I would always rather be the victim than the victimizer. Because I don’t want to grow callous. If you victimize other people, then you grow callous and your feelings become deadened. You use whatever is available to you to survive, of course. But the point is to equalize the powers so we can be friends. A room with the door locked is a prison, but the same room with the door open is a nice room. What matters is choice and the power to make the choice.


Part of the antagonism towards Mrs Thatcher may be because, in a deep sense, we fear women having power in the world because we associate that with childhood. That’s maybe an underlying reason. But it’s also that she’s not there representing women as a constituency. The first Jewish person in power is usually anti-Semitic; it’s the same phenomenon. In societies that have a strong class or caste system, you may get a woman in the top job first, like Indira Gandhi. If Indira Gandhi had a brother, she never would have been chief of state, but she didn’t and the patriarchal family name was even more powerful than the anti-female bias, so she became chief of state. Thatcher represents class and political interest. So even though she was a woman, she was allowed to become chief of state. In the United States, we are much slower in getting women in those top jobs, but when we actually get one, she usually represents women, she represents sexual equality. As Geraldine Ferraro did.


I don’t think there’s really a big difference in men’s and women’s sexual needs. After all, the sex organs essentially come from the same cells; the clitoris and the penis come from exactly the same substance. I don’t think there is a major difference. Men can experience orgasm without an erection; many men report having multiple orgasms without having an erection. They may do it by masturbation or some other way, but without a full erection, and they can still have an orgasm. If there’s any difference, it is that women have more orgasms. If women don’t have orgasm, it’s because they have bad lovers or not enough knowledge of their own anatomy.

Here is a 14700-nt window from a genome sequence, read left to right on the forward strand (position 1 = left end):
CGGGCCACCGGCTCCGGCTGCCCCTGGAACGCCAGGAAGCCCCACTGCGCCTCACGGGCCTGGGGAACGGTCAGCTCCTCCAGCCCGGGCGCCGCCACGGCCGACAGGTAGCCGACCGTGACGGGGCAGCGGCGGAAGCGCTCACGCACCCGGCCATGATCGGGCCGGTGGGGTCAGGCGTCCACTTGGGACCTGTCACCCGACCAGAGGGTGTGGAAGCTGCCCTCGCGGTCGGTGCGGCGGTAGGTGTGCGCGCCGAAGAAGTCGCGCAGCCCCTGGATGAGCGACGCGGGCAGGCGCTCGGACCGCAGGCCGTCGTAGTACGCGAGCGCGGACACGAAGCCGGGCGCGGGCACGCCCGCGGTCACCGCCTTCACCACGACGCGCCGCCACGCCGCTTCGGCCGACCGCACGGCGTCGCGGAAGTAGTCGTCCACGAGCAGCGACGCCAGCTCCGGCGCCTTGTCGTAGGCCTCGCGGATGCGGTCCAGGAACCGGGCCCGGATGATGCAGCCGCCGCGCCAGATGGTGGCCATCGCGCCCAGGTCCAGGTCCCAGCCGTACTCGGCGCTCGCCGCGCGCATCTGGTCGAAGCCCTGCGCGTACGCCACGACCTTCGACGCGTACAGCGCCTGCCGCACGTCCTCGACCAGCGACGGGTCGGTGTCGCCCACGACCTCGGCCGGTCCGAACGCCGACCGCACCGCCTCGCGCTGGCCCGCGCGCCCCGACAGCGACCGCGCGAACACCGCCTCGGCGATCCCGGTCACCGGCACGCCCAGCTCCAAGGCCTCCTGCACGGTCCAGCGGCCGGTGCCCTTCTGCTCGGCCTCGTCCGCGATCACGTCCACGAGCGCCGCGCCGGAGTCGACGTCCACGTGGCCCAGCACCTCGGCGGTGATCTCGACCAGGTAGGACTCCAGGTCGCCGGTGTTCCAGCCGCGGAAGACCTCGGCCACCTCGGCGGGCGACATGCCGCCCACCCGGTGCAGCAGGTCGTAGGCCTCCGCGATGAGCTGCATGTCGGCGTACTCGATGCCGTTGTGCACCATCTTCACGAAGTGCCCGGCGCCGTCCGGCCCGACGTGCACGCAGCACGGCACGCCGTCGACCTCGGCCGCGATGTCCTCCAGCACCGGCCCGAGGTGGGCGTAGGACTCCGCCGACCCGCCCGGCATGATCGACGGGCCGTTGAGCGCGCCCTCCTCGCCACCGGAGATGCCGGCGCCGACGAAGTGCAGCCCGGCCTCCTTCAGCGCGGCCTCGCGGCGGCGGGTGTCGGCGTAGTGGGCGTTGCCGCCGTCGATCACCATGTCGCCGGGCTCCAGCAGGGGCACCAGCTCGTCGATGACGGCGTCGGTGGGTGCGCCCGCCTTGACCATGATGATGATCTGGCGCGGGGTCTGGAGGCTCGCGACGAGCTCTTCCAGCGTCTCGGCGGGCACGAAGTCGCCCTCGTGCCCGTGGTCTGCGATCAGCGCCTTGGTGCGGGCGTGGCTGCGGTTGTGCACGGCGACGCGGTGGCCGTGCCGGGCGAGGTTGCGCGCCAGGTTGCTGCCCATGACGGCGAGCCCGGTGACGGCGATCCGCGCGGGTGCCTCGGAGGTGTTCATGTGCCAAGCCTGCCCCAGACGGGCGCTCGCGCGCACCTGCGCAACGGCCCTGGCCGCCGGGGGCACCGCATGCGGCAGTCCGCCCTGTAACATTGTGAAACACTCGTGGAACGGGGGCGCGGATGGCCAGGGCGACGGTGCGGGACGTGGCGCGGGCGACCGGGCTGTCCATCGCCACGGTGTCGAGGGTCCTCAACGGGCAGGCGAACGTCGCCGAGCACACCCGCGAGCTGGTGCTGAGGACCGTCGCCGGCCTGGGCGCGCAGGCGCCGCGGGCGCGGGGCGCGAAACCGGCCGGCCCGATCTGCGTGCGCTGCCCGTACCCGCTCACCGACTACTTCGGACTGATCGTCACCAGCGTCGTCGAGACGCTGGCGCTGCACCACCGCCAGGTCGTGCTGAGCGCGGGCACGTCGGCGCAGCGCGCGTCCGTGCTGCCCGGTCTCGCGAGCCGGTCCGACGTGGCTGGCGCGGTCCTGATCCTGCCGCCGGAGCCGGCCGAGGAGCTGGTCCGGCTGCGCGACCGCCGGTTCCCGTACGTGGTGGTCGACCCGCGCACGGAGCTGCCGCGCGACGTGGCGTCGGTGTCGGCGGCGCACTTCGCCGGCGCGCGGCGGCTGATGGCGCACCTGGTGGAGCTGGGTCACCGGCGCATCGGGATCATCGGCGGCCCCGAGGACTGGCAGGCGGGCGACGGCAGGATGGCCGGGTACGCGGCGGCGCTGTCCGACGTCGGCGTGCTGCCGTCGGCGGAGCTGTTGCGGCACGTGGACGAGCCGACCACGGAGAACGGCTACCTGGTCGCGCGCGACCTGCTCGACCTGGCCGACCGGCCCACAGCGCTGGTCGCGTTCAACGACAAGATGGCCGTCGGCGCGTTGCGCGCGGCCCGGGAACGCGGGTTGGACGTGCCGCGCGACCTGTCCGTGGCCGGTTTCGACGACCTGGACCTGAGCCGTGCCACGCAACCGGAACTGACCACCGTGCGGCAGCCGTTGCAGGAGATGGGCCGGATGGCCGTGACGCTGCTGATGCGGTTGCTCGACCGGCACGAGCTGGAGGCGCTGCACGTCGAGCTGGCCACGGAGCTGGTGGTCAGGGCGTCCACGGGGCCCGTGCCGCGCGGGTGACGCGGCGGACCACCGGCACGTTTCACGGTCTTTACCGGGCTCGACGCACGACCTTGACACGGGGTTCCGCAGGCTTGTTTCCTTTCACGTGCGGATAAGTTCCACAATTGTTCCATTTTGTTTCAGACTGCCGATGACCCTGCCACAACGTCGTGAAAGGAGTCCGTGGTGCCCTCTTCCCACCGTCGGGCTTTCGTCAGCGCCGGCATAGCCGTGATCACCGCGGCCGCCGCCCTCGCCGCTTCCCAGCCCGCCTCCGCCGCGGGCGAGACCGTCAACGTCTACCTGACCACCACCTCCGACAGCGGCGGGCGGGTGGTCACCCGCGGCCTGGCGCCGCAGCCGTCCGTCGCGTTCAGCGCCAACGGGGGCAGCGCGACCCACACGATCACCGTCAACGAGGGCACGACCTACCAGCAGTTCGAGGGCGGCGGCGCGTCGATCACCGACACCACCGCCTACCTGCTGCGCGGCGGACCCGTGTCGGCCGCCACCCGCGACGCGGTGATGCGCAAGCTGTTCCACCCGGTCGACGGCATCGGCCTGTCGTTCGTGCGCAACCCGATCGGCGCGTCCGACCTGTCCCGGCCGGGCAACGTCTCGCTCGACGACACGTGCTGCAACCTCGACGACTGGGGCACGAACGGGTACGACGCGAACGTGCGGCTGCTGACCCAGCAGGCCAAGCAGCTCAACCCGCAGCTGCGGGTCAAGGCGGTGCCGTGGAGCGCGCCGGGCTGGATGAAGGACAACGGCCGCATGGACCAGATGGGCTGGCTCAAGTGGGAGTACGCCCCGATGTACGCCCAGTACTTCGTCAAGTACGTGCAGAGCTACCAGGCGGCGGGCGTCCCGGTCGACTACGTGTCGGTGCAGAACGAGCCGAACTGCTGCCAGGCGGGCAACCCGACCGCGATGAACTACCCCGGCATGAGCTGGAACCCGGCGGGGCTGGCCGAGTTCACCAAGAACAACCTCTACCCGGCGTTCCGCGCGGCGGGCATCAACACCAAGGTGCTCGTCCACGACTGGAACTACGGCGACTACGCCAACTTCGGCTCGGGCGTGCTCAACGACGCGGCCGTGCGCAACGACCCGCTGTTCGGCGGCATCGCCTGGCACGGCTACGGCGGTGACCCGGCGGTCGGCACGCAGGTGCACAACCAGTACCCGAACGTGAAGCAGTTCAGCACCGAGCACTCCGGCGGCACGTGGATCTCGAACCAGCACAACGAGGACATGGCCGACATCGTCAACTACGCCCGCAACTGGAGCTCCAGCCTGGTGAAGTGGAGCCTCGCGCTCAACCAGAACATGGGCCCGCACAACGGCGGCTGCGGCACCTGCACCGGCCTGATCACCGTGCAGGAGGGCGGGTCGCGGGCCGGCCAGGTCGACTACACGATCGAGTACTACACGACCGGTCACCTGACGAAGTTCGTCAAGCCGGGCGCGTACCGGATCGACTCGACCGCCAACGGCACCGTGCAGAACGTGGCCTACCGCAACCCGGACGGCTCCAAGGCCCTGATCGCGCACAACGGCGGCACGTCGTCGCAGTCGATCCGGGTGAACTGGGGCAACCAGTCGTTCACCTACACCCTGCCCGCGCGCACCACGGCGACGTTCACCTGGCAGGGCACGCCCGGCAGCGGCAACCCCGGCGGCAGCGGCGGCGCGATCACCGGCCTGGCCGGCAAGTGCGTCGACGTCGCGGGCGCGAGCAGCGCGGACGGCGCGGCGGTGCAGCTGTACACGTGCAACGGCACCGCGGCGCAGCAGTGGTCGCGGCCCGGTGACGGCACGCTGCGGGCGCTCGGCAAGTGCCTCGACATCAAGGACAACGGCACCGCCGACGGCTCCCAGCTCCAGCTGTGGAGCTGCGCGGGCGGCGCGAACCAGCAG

Sexual attitudes are changing now. For instance, some women go to male prostitutes. They are called escort services, and in some cities in the United States they are listed in the telephone directories. A man can get a female escort or another man, or a woman can get a male escort. There’s discrimination even here, because it costs more to get a male escort than it does to get a female escort. If you look in the phone book in Miami, you’ll find that. The woman prostitute has fewer alternatives economically, and the main prostitute has more, so he charges more and she charges less. But the fact is that some women do go to male prostitutes.


The first thing I would do if I were omnipotent is give women control over their own bodies, so that they, and they alone, made the decision whether they would have children, and where, and how many, and under what conditions, and with whom, and so on. That would be first. And I would be just as likely to fight for the right of a woman not to have an abortion as to have an abortion. But the point is that she makes the decision. If it’s going to be traumatic for her, she shouldn’t be forced, or encouraged, or pressured to have an abortion. I’m not saying that abortion is good; nobody wants to have an abortion, it’s not a pleasurable experience. I’m just saying that women must have the power to make the decision to have children or not have children: reproductive freedom, as we would say. Because it is an event that takes place for nine months in her body and uses all of her blood vessels, and heart, liver and lungs, so naturally the decision has to lie with her. In terms of the law, if a woman has to get a man’s permission to get an abortion, it would be the most intimate form of slavery. To be forced to be pregnant for nine months and risk your health because the law was forcing you to, that’s not acceptable. The law has to give women the right to decide.